Gimnasia players deny getting death threats before defeat
November 15, 2006 6:49pm CST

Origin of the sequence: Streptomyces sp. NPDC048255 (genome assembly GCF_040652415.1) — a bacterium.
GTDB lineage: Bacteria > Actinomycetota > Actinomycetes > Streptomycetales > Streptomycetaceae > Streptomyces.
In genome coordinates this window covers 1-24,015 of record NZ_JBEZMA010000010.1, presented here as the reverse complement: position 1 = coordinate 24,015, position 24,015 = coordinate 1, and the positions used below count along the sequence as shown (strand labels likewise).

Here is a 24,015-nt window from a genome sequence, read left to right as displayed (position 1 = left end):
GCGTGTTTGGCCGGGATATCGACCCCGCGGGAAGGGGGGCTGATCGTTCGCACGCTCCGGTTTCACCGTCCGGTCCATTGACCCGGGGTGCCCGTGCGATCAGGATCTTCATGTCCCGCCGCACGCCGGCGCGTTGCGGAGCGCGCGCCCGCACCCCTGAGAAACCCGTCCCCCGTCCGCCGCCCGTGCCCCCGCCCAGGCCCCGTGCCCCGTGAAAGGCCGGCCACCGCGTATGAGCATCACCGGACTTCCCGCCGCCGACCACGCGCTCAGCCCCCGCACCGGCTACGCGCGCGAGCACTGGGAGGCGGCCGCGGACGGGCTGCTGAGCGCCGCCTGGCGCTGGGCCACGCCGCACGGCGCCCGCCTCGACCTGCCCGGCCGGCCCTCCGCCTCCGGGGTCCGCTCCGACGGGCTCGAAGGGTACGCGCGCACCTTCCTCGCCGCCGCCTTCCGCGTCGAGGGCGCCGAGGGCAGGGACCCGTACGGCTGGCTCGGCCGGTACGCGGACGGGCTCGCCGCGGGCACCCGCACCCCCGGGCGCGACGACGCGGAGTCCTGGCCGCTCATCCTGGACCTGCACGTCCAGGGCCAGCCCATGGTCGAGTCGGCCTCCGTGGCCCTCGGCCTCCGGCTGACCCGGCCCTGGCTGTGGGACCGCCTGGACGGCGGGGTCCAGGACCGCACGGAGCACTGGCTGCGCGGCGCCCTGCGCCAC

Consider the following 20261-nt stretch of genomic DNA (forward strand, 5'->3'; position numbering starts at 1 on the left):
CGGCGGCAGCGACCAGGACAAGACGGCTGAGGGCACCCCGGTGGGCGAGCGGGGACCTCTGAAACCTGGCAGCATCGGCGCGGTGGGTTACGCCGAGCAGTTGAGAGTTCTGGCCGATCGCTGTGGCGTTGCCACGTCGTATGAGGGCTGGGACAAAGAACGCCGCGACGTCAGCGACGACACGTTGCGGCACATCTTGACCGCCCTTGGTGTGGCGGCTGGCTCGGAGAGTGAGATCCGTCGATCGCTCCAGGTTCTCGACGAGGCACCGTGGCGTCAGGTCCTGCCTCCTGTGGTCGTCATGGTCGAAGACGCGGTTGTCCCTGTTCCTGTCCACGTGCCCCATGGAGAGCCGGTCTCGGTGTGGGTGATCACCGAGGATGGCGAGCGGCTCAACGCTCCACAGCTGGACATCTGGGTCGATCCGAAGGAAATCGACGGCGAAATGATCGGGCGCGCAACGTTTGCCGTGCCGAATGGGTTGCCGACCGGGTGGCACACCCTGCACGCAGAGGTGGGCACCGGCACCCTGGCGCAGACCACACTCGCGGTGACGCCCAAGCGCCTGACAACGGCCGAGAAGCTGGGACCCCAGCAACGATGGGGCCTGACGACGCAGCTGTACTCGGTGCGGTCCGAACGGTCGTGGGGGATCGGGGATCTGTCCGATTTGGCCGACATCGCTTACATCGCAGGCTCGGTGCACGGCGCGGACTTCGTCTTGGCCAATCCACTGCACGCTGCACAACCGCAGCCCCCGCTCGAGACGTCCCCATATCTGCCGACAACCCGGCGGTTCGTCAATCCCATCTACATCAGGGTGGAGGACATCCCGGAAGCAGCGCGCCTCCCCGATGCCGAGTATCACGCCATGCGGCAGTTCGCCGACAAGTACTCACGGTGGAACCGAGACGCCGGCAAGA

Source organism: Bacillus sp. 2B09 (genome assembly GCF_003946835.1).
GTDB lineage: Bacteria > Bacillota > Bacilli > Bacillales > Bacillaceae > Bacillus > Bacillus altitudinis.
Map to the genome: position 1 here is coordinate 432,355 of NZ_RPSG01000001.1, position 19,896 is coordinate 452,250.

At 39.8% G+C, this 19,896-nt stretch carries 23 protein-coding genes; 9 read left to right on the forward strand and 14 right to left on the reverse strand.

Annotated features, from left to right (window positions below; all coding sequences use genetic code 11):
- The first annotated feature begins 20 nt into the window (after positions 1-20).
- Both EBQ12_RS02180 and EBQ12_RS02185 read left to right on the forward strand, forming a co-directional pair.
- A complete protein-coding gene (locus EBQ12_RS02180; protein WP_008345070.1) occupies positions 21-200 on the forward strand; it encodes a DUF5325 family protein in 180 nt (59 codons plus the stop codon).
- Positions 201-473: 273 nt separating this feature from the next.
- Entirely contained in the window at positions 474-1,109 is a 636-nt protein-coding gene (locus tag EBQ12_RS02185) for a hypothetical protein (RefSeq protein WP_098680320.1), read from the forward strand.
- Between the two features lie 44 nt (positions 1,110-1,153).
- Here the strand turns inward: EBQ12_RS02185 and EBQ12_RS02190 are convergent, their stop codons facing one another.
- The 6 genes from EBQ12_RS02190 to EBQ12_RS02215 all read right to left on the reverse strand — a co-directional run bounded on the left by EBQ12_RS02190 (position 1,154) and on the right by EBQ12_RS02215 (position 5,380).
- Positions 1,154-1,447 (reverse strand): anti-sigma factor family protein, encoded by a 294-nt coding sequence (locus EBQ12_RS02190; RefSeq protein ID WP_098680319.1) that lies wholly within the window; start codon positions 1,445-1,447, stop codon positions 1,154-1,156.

Gimnasia-La Plata players have denied receiving death threats from their own fans on the eve of a 4-1 home defeat by Boca Juniors. "They firmly denied having been threatened or pressured by the club's barra brava (organised group of hardcore fans)," public prosecutor Marcelo Romero told reporters after interviewing the players on Wednesday. "We will continue investigating." The investigation began after sports daily Ole alleged that a group of armed Gimnasia fans entered the team's headquarters on Nov. 7 and demanded they lose to Boca. The supporters claimed a win for Gimnasia would have benefited their bitter rivals Estudiantes, who are challenging Boca for the Argentine title. The following evening, Gimnasia conceded four goals in 45 minutes as they went down to Boca. It was the latest twist in the match which began on Sept. 10 but was called off at halftime when referee Daniel Gimenez said he had been threatened in his dressing room by Gimnasia president Juan Jose Munoz. Gimnasia were leading 1-0 at the time. Boca's eventual win sent them four points clear of Estudiantes. "Given the seriousness of the allegations I thought I would hear different types of declarations," said Romero, adding he would continue his investigation by interviewing the referees and the Ole journalists. Asked if he believed the players, he said: "I can't say publicly if I believe them or not." Romero said the players had confirmed that a group of about 15 to 20 members of a Gimnasia supporters club visited the team's headquarters, known as Estancia Chica (the small Farm), on the eve of the match. CLOSE RELATIONSHIP However, the players did not see any weapons, he said. "The declarations of all the players were identical," Romero said. "But one player said he felt uncomfortable, bothered by the situation, and it was the first time it had happened in his career." Organised groups of hardcore supporters, known as barras bravas, often have close relationships with the directors of Argentine clubs and sometimes visit the players during training. The fans' influence has been blamed for the violence that has plagued Argentine football and reached a peak in the last few months. Gimnasia president Munoz said he had not given the fans permission to visit the players but added that the players had not complained to him about the incident. On Sunday, journalists covering Gimnasia's match at home to Velez Sarsfield complained they were attacked by Gimnasia fans. They said they were forced to go into the stadium via a public entrance because the press door was shut without warning or explanation. The Argentine Apertura championship has been plagued by trouble since it began in August. Three matches have been interrupted by crowd trouble and a fourth was called off at 48 hours' notice because of a row over a court order banning hooligans from attending.